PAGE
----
What’s Behind Putin’s Plan for a Botlikh-Georgia Highway?

Publication: North Caucasus Weekly Volume: 9 Issue: 6

Translated from the Avar language, Botlikh means “a place where the army stopped.” On the Kremlin’s initiative, this small village in the Dagestani mountains and home to 10,397 ethnic Avars has been transformed into the key military stronghold on Russia’s southern border.

President Vladimir Putin summarized the results of his trip to the Caucasus during a press conference at the Kremlin on January 6, 2008. In February, he discussed the issues and accomplishments of his policies in the Caucasus over the last eight years while answering questions from journalists in Sochi. The full text of that exchange was published on the Kremlin’s website (Kremlin.ru, February 5).

Describing Botlikh’s problems, Putin spoke about social and economic issues, including unemployment. He said that the security situation in Botlikh is improving. “My first visit to Botlikh was in 1999,” he said. “I was talking to the military … and the battle was underway in the mountains, I could hear the shooting. Today, things are very different” (Kremlin.ru, February 5).

Putin cited the unprecedented reinforcement of the southern border as one of the accomplishments, saying that “the state border was outfitted with a completely new infrastructure, including 119 new facilities and 72 new posts equipped with the latest technology” (Kremlin.ru, February 5).

Despite the fact that President Putin did not cite security among the main problems of the Caucasus, he said that the goal of his trip to the Caucasus was to ensure the resolution of strategic military objectives. “What I did yesterday is the second stage of the task, the so-called troop coverage of the state border,” he said. However, as Putin explained, the Interior Ministry’s mountain brigades will not only provide troop coverage of the borders, but also pursue an active war against the surviving members of rebel bands, which according to President Putin, is an important step in the anti-terrorism fight (Kremlin.ru, February 5).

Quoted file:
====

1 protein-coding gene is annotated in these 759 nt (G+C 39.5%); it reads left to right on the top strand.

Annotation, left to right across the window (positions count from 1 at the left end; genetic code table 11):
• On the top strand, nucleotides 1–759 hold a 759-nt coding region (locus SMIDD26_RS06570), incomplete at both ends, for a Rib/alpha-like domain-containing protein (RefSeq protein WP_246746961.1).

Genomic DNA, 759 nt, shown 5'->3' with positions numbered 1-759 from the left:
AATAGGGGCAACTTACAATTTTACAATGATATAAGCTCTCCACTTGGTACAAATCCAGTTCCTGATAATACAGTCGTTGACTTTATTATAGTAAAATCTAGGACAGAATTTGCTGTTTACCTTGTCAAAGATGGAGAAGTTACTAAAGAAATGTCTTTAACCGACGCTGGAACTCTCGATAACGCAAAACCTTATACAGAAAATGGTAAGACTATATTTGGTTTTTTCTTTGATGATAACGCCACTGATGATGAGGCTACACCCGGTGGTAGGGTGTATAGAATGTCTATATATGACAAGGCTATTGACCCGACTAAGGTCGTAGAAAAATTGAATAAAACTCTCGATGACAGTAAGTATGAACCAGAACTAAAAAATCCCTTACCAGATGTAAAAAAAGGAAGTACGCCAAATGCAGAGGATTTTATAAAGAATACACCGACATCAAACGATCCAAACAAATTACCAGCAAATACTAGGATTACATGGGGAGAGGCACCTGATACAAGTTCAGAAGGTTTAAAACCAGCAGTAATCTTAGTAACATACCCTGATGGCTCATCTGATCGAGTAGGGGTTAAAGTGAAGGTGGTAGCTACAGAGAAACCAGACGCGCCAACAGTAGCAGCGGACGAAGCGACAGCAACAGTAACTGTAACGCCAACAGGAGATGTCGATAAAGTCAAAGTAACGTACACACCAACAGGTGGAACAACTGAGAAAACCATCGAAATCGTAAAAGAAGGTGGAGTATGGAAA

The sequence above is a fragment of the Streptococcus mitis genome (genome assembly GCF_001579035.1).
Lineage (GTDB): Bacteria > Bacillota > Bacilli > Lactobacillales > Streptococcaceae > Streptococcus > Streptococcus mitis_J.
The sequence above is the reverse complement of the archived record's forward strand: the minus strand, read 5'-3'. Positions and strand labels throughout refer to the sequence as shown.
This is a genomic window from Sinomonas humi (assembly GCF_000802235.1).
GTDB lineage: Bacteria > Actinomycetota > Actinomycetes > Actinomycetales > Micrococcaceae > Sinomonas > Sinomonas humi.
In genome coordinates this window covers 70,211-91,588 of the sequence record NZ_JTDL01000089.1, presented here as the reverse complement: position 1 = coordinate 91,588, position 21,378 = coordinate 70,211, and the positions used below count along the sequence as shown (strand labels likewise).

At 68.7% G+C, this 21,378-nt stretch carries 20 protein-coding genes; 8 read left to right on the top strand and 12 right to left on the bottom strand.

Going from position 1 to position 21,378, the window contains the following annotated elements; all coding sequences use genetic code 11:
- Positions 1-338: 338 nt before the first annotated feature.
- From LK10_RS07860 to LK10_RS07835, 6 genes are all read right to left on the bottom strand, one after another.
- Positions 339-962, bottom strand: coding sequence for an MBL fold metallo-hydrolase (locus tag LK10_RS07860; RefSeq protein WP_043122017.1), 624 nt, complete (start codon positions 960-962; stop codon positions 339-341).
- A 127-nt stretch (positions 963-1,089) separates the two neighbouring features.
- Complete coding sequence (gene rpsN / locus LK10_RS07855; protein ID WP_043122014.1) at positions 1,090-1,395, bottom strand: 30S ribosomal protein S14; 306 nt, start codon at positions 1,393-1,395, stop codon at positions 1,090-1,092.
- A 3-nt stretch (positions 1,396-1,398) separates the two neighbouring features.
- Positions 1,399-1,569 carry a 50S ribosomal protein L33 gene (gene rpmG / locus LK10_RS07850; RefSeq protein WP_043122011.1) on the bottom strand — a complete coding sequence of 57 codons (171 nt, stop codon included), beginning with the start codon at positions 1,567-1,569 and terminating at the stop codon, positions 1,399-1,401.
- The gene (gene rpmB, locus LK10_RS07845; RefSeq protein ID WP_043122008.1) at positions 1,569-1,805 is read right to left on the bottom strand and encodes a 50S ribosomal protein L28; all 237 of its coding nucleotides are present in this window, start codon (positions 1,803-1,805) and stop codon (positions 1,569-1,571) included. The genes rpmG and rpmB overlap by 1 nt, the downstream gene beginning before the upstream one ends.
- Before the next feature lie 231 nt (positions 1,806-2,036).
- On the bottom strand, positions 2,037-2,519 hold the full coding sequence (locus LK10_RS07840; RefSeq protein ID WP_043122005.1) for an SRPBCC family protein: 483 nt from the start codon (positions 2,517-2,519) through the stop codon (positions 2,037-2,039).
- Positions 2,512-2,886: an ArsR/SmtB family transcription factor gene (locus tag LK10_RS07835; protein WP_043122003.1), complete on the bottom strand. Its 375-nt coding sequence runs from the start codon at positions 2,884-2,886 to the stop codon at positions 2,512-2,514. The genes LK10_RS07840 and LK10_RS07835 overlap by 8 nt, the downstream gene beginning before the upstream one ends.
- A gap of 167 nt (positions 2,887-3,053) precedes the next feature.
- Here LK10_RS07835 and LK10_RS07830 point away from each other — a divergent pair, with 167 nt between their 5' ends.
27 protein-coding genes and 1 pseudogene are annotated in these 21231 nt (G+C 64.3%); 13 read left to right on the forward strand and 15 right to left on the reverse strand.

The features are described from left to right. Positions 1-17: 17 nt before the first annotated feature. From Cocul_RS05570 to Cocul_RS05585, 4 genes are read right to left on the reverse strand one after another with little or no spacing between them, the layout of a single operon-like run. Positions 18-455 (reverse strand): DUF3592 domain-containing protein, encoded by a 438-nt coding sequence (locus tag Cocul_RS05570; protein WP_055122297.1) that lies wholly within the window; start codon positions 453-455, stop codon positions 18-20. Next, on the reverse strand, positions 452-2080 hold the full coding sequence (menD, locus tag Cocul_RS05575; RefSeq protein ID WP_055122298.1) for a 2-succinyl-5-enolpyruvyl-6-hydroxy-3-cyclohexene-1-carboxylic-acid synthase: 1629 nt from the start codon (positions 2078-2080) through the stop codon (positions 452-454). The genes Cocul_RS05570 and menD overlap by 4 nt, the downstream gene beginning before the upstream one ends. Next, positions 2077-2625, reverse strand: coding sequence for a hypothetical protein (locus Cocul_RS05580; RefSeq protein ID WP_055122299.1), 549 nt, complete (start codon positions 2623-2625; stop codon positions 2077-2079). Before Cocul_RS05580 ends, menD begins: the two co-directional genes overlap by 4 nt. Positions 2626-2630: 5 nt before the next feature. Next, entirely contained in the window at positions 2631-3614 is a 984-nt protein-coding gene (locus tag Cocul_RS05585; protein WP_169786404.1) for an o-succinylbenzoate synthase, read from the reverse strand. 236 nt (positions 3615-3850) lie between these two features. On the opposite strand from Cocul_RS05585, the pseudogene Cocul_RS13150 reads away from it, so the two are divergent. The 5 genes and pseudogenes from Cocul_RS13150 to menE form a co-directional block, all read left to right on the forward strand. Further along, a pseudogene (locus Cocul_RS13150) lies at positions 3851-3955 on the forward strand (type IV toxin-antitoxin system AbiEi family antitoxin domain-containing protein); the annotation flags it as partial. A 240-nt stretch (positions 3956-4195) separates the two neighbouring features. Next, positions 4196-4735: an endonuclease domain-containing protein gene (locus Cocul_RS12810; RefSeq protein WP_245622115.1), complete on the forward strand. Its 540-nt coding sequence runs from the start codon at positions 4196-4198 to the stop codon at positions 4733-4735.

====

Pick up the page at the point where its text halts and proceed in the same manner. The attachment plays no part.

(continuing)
Along with Putin’s comments on the results of his Caucasus visit, Putin’s instructions to build a new high-quality highway to Botlikh capable of carrying heavy military equipment attracted the most media attention (Skavkaz.rfn.ru, February 5). The intriguing thing about this expensive project is that it will not only serve the needs of the Russian troops stationed in the mountains, but also provide a backup for the Transcaucasian highway connecting Russia and Georgia, which borders the Tsumadi district of Dagestan. The new road to Georgia will stretch 130 kilometers across Tsumadi and Botlikh districts and cost 3 billion rubles to build. Construction is scheduled to be completed by 2010.

The decision to build a Russian military base in Botlikh was made after Shamil Basaev’s incursion into Dagestan in 1999, after which the Kremlin identified the village as a strategic defense site. Construction began in 2005 and stopped on several occasions after the local populace protested against the project. The villagers went as far as demolishing the facilities under construction. The specifics of the agreement reached between the authorities and the locals were never made public; however, the construction costs of the Botlikh military base increased to 15 billion rubles (more than $600 million) instead of the budgeted 7.5 billion rubles (more than $300 million). During late 2005 and in May 2007 Dagestani media reported incidents of ethnic strife in Botlikh between the village’s Avar majority and its ethnic Botlikh minority. Firearms were used on both occasions, resulting in some casualties. According to the Southru.info agency, what triggered both conflicts was a difference of opinion over building a Russian military base in Botlikh.